You’re unlikely to notice any signs or symptoms, as denture stomatitis appears under the denture, so any signs may be hard to spot when you’re just looking head on into the mirror. It’s possible you may only know you have denture-related stomatitis when your dentist examines your mouth; however, when you remove your denture, you or your dentist may see an area that’s red or red and white under the denture.
You may experience these symptoms when you have denture stomatitis:
Red spots or patches beneath your denture
A sore mouth
Red, sore corners of your mouth
How to prevent denture stomatitis?
The best way to prevent and also treat denture stomatitis is by:
Maintaining good oral hygiene.
Maintaining good oral and denture hygiene is one of the most important factors in preventing and managing denture stomatitis. Try to rinse your mouth and dentures after meals and keep your mouth as clean as possible.
Keeping your dentures as clean as possible.
Clean your dentures with a soft brush, and make sure to brush all the surfaces, including the surface that fits against your gums.
Soaking your dentures in a cleaning solution overnight.
Make sure you take your dentures out overnight and put them in a soaking solution. This will help remove any plaque or stubborn stains.
Rinsing your mouth out with water regularly if you use steroid inhalers.
Smoking encourages the growth of further yeast infections.
Having regular dental checkups.
Ill-fitting dentures can also cause irritation or allow food to get trapped between your gums and dentures, which can cause bacteria and Candida to grow more.
If you notice any symptoms, talk to your dentist to discuss any possible denture stomatitis treatment options. In some cases, if good oral hygiene and cleaning haven’t helped, your dentist may prescribe you some medication or treatment. This may be in the form of mouth wash, gel, or anti-fungal tablets or lozenges that you need to suck slowly, and you may need to follow the treatment for a month. A prescription for antibiotics is also possible.
In addition to Candida, a buildup of bacteria can also contribute to problems such as breath malodor, which is why anti-bacterial protection is important if you wear dentures. When bacteria build up in your mouth, they can form plaque and cause bad breath.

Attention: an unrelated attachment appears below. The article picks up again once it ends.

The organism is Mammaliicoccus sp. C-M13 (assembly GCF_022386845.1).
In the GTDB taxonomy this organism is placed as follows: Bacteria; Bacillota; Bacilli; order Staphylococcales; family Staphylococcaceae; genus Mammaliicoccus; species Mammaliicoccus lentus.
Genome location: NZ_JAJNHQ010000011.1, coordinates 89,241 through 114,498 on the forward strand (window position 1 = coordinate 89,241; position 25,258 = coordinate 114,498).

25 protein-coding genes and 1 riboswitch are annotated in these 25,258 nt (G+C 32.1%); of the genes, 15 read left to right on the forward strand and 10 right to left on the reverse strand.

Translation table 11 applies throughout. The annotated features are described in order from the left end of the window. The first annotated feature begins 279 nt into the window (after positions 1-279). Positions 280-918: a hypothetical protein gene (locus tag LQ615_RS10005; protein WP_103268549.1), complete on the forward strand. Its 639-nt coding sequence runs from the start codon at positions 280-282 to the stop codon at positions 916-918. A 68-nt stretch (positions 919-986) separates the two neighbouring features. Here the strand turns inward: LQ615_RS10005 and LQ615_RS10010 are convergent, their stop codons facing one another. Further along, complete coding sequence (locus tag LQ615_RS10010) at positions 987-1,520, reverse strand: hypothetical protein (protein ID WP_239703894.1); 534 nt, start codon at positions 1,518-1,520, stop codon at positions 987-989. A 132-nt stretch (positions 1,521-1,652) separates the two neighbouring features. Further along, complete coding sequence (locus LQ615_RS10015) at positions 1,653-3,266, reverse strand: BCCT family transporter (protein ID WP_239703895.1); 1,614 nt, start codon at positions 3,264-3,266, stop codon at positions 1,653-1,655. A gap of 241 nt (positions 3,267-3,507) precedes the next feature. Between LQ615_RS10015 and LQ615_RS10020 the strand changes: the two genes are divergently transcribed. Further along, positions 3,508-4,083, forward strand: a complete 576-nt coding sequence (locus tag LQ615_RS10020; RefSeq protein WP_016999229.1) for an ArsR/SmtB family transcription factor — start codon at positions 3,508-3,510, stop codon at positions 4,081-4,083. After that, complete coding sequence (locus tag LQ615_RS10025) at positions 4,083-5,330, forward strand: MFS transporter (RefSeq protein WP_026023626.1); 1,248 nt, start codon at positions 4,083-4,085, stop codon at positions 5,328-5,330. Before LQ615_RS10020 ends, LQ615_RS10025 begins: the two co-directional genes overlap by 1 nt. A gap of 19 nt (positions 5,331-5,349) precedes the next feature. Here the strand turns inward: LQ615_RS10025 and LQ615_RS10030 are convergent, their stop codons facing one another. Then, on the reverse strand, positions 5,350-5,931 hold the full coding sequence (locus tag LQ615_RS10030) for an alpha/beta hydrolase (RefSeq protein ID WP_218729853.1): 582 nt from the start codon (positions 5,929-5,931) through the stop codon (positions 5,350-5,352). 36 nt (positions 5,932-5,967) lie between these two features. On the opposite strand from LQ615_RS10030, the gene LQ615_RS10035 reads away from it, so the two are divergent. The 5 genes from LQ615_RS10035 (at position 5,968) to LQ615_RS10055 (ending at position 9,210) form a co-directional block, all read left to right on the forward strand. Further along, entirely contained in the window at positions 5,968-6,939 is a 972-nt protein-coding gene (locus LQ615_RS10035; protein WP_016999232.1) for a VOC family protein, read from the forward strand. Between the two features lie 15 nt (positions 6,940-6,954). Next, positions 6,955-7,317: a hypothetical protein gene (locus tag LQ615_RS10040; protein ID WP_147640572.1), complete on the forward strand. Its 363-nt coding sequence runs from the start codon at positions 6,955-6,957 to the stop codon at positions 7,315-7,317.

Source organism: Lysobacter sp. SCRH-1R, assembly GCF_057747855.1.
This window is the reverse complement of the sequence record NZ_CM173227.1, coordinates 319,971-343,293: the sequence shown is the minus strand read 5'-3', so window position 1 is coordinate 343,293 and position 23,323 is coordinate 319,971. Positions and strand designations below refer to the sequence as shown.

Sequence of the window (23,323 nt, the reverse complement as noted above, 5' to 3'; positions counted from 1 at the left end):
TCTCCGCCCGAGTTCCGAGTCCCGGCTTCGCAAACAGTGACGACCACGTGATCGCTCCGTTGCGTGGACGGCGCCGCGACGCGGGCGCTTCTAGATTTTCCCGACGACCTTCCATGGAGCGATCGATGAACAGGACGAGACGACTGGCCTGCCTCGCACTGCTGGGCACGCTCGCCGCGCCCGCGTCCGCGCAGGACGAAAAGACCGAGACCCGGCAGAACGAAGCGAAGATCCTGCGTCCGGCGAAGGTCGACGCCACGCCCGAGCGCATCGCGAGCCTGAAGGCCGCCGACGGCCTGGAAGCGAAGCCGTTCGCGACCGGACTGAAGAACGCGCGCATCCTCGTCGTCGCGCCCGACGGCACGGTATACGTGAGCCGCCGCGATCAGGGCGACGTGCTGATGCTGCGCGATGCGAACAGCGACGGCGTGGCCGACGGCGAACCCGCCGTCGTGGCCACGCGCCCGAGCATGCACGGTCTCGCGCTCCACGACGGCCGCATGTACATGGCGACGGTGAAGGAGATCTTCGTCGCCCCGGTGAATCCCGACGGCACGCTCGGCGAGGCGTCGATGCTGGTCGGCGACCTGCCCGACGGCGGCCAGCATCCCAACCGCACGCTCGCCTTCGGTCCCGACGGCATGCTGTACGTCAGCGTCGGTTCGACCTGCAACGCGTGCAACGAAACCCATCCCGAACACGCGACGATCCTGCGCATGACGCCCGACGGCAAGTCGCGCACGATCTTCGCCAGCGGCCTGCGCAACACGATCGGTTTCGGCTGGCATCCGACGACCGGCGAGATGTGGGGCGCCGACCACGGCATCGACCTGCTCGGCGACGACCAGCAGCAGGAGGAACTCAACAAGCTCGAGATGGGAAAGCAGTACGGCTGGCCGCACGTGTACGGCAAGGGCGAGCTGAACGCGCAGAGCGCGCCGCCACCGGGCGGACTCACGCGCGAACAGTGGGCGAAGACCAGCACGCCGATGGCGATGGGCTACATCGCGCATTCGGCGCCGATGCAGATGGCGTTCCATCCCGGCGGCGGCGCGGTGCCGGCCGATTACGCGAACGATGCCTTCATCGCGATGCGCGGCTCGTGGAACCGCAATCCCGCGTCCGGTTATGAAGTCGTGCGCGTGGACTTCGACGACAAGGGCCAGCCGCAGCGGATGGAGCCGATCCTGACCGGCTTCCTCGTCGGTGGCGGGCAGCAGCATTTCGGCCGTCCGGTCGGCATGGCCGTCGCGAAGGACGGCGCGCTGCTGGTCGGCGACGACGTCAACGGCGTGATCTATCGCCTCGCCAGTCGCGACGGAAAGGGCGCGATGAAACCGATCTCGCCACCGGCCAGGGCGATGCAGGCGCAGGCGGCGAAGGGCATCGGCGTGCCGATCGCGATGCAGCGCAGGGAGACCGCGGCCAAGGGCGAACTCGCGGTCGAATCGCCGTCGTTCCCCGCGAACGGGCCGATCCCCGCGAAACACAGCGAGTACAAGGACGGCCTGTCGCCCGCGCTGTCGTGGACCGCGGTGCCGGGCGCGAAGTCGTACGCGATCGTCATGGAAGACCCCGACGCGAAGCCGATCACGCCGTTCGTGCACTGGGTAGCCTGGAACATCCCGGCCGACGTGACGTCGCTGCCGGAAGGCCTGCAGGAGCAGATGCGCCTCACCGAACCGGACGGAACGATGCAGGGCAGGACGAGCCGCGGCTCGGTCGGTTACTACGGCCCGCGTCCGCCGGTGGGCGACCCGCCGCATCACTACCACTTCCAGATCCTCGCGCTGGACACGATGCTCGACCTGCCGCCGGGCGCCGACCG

FAQs on denture stomatitis
How do you treat denture stomatitis?
Most of the time, good oral hygiene and keeping your dentures clean is enough to treat denture stomatitis, but your dentist may prescribe some medical treatment, usually in the form of a tablet or lozenge.
If you suspect denture stomatitis, see your dentist.
What causes denture stomatitis?
Denture stomatitis is due to an overgrowth of Candida in the mouth. Often, it’s caused by poor denture and oral hygiene.
What does stomatitis look like?
You or your dentist may notice the area under your denture is red or red with white patches.
What should I eat if I have stomatitis?
Try to keep your sugar intake down, as Candida loves sugar. Also, soft foods like mashed potatoes, cooked vegetables, broths, yoghurt, and cottage cheese are good to eat if your mouth feels sore from denture stomatitis. Try to avoid highly acidic food or drinks (like orange juice) and spicy or crunchy foods.
Denture stomatitis is unpleasant but easily treatable; however, since most of the time it’s only diagnosed by your dentist, it’s important to keep regular checkups so that it’s easy to catch and treat. Keeping your dentures clean—and taking them out for the night—as well as good oral hygiene can both prevent and treat denture stomatitis.